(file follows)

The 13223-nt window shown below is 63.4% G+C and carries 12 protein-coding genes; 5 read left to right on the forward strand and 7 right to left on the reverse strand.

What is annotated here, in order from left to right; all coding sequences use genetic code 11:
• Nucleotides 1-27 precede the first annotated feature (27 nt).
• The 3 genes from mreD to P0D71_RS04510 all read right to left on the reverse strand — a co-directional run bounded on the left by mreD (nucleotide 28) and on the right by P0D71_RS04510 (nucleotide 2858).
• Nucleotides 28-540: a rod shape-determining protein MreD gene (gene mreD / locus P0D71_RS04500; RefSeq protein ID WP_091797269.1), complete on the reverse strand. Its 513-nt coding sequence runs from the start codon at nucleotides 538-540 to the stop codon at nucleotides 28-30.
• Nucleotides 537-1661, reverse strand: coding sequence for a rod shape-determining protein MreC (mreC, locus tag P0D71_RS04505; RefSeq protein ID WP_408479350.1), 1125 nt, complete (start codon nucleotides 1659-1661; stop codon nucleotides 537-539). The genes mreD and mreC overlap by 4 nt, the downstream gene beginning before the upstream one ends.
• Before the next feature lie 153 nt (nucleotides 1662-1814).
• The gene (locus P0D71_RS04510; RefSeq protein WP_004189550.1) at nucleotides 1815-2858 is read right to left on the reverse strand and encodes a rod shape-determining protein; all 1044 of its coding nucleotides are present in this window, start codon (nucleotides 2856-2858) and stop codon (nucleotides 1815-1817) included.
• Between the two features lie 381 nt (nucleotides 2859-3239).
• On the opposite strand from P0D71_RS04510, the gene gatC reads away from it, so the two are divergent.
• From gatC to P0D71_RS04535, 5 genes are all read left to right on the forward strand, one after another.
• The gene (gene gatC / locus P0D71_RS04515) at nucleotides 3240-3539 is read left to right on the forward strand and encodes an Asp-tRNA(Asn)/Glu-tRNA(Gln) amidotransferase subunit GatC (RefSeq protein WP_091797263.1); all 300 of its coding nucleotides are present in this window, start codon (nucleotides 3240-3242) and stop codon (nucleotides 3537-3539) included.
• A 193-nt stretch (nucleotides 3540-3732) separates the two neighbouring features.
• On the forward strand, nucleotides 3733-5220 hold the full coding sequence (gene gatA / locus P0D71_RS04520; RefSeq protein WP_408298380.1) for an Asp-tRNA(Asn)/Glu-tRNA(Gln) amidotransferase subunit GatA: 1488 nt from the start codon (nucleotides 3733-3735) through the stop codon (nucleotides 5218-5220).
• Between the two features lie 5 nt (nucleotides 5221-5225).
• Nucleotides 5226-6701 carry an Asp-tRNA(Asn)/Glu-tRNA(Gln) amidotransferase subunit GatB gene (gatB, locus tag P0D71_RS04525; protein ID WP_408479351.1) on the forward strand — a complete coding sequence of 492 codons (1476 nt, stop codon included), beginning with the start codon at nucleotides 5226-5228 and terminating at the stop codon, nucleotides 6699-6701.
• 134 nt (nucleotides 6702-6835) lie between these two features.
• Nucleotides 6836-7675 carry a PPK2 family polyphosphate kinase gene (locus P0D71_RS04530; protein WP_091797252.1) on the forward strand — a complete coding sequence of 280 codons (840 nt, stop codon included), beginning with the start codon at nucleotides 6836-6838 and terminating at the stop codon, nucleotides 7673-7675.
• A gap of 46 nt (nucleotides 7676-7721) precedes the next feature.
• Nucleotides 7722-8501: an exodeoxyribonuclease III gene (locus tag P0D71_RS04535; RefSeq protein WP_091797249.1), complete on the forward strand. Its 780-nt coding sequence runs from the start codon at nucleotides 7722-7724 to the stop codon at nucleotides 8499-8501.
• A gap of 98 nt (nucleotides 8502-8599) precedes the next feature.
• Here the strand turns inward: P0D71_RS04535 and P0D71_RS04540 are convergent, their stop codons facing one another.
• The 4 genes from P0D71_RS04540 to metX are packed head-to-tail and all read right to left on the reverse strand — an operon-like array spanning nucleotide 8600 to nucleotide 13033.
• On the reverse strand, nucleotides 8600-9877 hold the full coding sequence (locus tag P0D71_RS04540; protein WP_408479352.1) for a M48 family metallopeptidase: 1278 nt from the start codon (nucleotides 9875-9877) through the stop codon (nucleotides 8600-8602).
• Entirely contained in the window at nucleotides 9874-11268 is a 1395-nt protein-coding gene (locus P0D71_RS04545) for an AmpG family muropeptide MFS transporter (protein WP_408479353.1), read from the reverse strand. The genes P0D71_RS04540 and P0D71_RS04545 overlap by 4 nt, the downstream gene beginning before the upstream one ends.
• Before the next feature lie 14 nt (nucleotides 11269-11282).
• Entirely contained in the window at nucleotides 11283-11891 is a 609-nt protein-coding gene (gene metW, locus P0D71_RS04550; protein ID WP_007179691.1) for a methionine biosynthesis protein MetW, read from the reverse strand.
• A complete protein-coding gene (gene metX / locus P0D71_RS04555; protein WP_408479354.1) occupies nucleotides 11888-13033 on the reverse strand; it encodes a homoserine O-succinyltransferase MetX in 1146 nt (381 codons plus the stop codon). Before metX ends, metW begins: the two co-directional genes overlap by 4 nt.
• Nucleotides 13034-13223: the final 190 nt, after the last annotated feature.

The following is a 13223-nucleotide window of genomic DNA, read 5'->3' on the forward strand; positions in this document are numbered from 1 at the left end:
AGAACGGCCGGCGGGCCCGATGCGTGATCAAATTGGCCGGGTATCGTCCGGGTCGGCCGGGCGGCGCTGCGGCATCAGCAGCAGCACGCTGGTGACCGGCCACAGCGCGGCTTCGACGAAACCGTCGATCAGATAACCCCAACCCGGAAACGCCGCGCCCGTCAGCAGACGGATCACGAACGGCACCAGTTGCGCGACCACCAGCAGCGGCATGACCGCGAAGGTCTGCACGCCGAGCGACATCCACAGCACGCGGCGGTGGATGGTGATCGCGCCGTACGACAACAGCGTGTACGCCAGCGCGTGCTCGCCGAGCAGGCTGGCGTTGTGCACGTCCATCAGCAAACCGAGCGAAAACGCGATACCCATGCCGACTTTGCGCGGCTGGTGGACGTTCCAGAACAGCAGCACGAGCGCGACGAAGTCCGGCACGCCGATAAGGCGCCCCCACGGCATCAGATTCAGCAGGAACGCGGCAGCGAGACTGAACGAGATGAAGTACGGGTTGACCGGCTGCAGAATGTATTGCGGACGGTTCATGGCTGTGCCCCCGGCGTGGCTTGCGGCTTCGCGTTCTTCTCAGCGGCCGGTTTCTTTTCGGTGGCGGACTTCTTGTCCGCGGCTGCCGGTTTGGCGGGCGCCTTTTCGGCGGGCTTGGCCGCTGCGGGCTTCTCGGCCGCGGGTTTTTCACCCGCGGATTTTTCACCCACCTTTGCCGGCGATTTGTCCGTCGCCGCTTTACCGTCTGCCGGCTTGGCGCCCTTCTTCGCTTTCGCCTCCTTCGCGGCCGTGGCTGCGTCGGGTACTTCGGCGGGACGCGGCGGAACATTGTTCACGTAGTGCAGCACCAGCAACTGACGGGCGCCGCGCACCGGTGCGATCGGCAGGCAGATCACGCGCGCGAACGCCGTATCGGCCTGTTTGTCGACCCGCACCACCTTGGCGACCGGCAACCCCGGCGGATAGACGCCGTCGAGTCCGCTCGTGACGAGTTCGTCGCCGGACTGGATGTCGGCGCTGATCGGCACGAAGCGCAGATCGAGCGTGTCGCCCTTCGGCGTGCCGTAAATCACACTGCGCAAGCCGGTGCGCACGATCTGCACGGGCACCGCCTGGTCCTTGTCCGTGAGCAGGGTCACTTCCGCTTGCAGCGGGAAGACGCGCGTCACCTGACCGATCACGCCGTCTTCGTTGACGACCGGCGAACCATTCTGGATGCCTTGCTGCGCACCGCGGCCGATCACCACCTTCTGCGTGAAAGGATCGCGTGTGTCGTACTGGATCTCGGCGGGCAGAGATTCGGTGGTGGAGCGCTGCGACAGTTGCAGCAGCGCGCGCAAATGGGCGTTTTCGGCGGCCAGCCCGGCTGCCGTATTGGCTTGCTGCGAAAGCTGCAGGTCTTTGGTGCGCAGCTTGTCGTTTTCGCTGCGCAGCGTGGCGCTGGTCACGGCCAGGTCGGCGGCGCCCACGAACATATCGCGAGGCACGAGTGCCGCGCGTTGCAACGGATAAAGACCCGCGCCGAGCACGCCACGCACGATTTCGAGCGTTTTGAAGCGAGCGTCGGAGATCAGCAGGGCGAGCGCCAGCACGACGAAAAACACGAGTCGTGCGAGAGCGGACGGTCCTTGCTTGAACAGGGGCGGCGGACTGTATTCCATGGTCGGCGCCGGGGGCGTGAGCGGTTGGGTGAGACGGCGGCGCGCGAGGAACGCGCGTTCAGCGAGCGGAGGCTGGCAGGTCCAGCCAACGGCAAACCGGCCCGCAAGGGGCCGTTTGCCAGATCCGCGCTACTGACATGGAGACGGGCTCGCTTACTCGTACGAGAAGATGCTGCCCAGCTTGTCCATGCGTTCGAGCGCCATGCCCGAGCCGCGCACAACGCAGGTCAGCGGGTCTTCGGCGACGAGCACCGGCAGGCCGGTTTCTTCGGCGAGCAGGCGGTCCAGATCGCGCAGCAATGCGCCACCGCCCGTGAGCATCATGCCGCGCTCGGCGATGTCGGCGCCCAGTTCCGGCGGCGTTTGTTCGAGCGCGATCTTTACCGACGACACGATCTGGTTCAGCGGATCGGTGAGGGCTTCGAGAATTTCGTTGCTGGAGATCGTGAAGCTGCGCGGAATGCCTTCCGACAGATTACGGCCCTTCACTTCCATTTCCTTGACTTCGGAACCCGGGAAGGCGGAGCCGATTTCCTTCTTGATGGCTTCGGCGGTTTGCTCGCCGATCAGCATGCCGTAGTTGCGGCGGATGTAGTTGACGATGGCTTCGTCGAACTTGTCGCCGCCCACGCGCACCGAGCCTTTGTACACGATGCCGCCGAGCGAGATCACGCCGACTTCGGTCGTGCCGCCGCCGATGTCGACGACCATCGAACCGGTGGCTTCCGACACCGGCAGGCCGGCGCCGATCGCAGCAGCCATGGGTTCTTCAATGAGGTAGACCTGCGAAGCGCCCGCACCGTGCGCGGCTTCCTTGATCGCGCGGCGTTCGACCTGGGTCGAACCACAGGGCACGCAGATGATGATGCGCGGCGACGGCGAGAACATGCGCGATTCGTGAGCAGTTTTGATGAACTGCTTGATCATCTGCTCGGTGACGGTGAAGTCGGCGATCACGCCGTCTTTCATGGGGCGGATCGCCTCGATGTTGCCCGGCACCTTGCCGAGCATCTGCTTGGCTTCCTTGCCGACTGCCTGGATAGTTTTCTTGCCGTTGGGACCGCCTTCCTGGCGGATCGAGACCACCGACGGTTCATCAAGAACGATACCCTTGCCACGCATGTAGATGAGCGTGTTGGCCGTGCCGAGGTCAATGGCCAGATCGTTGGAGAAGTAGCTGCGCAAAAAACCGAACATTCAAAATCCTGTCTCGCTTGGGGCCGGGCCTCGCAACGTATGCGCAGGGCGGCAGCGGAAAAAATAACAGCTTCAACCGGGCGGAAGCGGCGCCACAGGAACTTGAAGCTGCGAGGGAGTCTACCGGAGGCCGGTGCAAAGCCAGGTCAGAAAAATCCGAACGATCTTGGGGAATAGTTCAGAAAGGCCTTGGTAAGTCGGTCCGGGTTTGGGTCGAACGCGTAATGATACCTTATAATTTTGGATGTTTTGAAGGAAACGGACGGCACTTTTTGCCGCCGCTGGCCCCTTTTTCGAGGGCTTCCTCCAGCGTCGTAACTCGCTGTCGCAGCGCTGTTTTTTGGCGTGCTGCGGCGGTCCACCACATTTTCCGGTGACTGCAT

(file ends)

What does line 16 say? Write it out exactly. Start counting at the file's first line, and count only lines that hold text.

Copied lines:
• Nucleotides 5226-6701 carry an Asp-tRNA(Asn)/Glu-tRNA(Gln) amidotransferase subunit GatB gene (gatB, locus tag P0D71_RS04525; protein ID WP_408479351.1) on the forward strand — a complete coding sequence of 492 codons (1476 nt, stop codon included), beginning with the start codon at nucleotides 5226-5228 and terminating at the stop codon, nucleotides 6699-6701.